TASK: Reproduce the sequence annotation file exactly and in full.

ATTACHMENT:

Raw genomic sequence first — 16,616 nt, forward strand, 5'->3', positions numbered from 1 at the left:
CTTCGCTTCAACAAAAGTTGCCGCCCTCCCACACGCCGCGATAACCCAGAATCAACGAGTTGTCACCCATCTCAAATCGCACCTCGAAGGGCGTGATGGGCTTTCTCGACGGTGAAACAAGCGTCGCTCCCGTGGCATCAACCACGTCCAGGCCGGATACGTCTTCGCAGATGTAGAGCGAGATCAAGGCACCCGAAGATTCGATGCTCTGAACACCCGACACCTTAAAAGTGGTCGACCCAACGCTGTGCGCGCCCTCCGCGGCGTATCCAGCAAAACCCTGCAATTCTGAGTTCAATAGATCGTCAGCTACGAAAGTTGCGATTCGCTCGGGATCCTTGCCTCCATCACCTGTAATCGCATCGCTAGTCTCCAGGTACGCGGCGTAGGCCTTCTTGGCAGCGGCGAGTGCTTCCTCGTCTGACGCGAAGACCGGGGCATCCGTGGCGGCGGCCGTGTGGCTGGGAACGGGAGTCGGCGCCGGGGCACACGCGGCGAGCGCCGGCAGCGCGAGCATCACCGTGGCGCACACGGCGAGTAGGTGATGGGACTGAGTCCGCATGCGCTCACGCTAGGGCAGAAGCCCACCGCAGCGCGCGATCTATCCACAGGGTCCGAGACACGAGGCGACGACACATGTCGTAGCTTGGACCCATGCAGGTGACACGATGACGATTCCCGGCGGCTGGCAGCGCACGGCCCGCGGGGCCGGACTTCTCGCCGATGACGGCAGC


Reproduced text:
Raw genomic sequence first — 16,616 nt, forward strand, 5'->3', positions numbered from 1 at the left:
CTTCGCTTCAACAAAAGTTGCCGCCCTCCCACACGCCGCGATAACCCAGAATCAACGAGTTGTCACCCATCTCAAATCGCACCTCGAAGGGCGTGATGGGCTTTCTCGACGGTGAAACAAGCGTCGCTCCCGTGGCATCAACCACGTCCAGGCCGGATACGTCTTCGCAGATGTAGAGCGAGATCAAGGCACCCGAAGATTCGATGCTCTGAACACCCGACACCTTAAAAGTGGTCGACCCAACGCTGTGCGCGCCCTCCGCGGCGTATCCAGCAAAACCCTGCAATTCTGAGTTCAATAGATCGTCAGCTACGAAAGTTGCGATTCGCTCGGGATCCTTGCCTCCATCACCTGTAATCGCATCGCTAGTCTCCAGGTACGCGGCGTAGGCCTTCTTGGCAGCGGCGAGTGCTTCCTCGTCTGACGCGAAGACCGGGGCATCCGTGGCGGCGGCCGTGTGGCTGGGAACGGGAGTCGGCGCCGGGGCACACGCGGCGAGCGCCGGCAGCGCGAGCATCACCGTGGCGCACACGGCGAGTAGGTGATGGGACTGAGTCCGCATGCGCTCACGCTAGGGCAGAAGCCCACCGCAGCGCGCGATCTATCCACAGGGTCCGAGACACGAGGCGACGACACATGTCGTAGCTTGGACCCATGCAGGTGACACGATGACGATTCCCGGCGGCTGGCAGCGCACGGCCCGCGGGGCCGGACTTCTCGCCGATGACGGCAGC